When Research Meets Media Production
Published on June 14, 2022 by Kyle Oliver
One of the reasons I felt immediately at home when I came on board at Learning Forte is that our company values of strategic imagination and curious engagement with diversity together set the backdrop for a powerful way of working.
We’re always trying to break down silos. We seek out opportunities for seemingly dissimilar individuals, teams, organizations, and communities to communicate better and learn from each other about how to solve structurally similar problems.
Sometimes you can recognize a silo when a word is supposed to mean different things in different contexts. If you push a bit on the distinctions that different communities take for granted, you might discover those differences are pretty flimsy.
The word that helped me understand this phenomenon was interview.
When I served as the lead curator for the Digital Learning Exhibition at Teacher College, we were very clear that we were working both as researchers and storytellers. Our video interviews served the dual purpose of (1) data sources in a qualitative research project about innovative online and hybrid teaching and (2) source material for a set of short documentary film montages deployed throughout a museum-style gallery to help establish the theme of each exhibit.
The way we created the film montages—choosing relevant clips to illustrate the themes we identified—would be familiar to any qualitative researcher as the process of coding.
In effect, Media and Social Change Lab director Lalitha Vasudevan advised our team to break down the silo that separates modes of conducting research and modes of producing media.
This approach then inspired how I went about the dissertation project that has been the connective tissue in this series of blog posts that has covered the power of storytelling, the challenges of experts teaching novices, and the idea of media affordances.
Chapter 4 of Becoming Tapestry is the culmination of the narrative of my time so far with Team Z and the rest of this faith-adjacent foster youth mentoring ministry. It is also where I complete the work that in a more typically structured research project would have happened in the Methods section near the front of a dissertation or journal article. (But the first rule of media production is “show, don’t tell,” so I had to spread out this work to keep the audience engaged.)
In particular, I draw on the silo-breaking ideas of communication scholars Daniel Makagon and Mark Neumann, who believe that ethnographic researchers and audio-based media producers have a lot more in common than either guild may think. In their book Recording Culture, they argue that making recordings is a form of immersive inquiry.
“The process of trying to find the story and telling the story are intimately tied to each other,” they write.
Organizational research that makes an impact
What does all this mean for Learning Forte and our clients?
The pattern I’ve seen over and over again in our organizational consulting is a similar kind of silo-breaking.
Often we’re hired to help a ministry team accomplish its mission more effectively, and that means conducting a thorough survey of how things are working now. This research phase of our work almost always involves stakeholder interviews or surveys, and often a close examination of their existing technology systems and communication platforms.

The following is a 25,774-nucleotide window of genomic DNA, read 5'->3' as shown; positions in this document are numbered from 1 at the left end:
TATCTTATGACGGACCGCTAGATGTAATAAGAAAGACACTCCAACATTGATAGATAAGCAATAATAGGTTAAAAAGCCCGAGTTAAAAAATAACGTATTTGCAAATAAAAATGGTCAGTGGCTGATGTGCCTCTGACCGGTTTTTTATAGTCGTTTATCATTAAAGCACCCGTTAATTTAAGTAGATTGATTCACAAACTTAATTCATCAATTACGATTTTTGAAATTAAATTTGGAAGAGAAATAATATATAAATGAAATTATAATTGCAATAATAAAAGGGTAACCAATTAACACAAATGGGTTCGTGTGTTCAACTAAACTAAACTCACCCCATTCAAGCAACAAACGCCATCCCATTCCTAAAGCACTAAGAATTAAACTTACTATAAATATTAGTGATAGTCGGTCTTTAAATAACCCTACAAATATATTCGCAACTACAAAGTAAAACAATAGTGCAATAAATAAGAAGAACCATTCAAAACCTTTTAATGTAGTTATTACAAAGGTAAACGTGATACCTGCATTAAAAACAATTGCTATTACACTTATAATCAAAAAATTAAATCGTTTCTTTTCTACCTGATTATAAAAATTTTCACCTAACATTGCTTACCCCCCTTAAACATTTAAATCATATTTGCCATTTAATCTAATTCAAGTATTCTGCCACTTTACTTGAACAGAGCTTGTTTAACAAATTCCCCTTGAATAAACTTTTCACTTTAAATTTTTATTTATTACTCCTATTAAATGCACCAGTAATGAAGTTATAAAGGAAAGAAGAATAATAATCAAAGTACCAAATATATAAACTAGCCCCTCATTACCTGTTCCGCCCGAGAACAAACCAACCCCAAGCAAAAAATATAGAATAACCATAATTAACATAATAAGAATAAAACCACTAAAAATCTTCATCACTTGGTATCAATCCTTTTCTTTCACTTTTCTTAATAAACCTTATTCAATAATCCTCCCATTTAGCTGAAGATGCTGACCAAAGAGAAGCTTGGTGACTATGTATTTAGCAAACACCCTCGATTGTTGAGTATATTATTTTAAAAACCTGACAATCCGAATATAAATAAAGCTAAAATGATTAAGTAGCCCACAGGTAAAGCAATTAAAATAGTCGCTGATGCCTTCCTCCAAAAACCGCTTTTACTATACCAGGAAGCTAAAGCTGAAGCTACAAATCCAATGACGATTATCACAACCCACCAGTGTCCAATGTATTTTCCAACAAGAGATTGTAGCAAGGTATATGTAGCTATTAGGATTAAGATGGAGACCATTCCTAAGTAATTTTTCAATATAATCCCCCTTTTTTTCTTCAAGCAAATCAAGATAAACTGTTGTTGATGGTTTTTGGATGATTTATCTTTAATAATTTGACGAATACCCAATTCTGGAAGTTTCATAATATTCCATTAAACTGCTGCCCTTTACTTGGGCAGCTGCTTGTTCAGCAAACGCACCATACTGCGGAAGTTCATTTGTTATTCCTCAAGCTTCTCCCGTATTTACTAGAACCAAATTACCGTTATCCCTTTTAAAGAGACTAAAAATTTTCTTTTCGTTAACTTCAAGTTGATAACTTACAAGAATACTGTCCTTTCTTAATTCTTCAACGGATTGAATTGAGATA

But we don’t just help our clients find the story of their path to sustainable organizational change. More often than not, we also accompany our clients in putting this research data to work to tell the story of deepening mission in media-rich ways.
If the research phase helps set the stage for our clients to employ strategic imagination, this communication phase is the first essential step in building buy-in and bringing these new possibilities to life.
Doing more than press record
How about you? Is there a way you can put these silo-busting ideas to work right now in your ministry? Do you want to both better understand your organization and set the stage for claiming and expanding your impact?
You bet. But you have to have a plan.
Step 1 is to think like a researcher. Where are you producing and collecting data?
- Evaluation forms after important events?
- Online reviews and check-ins on social media?
- Anecdotes at coffee hour?
- Reports your congregation or school are required to file with ecclesial or accreditation authorities?
Make sure you’re building habits to keep this data organized and safe. And make sure you’re building habits of actually examining it monthly, quarterly, or yearly—whatever rhythm is sustainable.
Step 2 is to think like a media producer. What story is the data telling, and how can you name and claim it for the people who care about your mission—or might come to care if you tell the story effectively?
- Can you regularly feature short testimonials or evaluation responses on social media or during the worship service?
- Can you publish a data-rich, shareable infographic each month, season, or year to sum up your impact in the community?
- Can you pull a few clips from recorded worship or meetings that illustrate important ideas or inspiring occurrences?
Whatever you learn in your research, prioritize choosing the right communications tool for the job to share your findings. And be sure to keep your message concise and accessible to both “insiders” and “outsiders.”
In an era of ubiquitous online activity, it’s easy to press record and hope those files in the cloud will be useful someday. The real work, and the potential pay-off, happens when you find and connect the moments that will help you tell the stories hidden among them.
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